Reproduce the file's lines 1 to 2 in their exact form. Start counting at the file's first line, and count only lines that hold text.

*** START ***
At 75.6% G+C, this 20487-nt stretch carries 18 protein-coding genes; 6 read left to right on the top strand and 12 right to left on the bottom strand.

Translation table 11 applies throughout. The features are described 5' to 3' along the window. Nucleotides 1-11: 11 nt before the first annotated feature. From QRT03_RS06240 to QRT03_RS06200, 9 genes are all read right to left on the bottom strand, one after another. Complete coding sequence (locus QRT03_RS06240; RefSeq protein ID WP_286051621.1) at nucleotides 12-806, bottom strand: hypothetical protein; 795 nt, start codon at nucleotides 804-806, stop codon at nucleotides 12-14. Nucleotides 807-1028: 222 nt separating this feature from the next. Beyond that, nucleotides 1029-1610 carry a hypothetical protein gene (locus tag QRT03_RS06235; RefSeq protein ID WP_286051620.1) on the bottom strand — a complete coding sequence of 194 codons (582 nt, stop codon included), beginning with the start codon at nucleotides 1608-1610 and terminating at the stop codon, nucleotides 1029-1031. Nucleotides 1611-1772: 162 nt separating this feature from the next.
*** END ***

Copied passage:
At 75.6% G+C, this 20487-nt stretch carries 18 protein-coding genes; 6 read left to right on the top strand and 12 right to left on the bottom strand.

Translation table 11 applies throughout. The features are described 5' to 3' along the window. Nucleotides 1-11: 11 nt before the first annotated feature. From QRT03_RS06240 to QRT03_RS06200, 9 genes are all read right to left on the bottom strand, one after another. Complete coding sequence (locus QRT03_RS06240; RefSeq protein ID WP_286051621.1) at nucleotides 12-806, bottom strand: hypothetical protein; 795 nt, start codon at nucleotides 804-806, stop codon at nucleotides 12-14. Nucleotides 807-1028: 222 nt separating this feature from the next. Beyond that, nucleotides 1029-1610 carry a hypothetical protein gene (locus tag QRT03_RS06235; RefSeq protein ID WP_286051620.1) on the bottom strand — a complete coding sequence of 194 codons (582 nt, stop codon included), beginning with the start codon at nucleotides 1608-1610 and terminating at the stop codon, nucleotides 1029-1031. Nucleotides 1611-1772: 162 nt separating this feature from the next.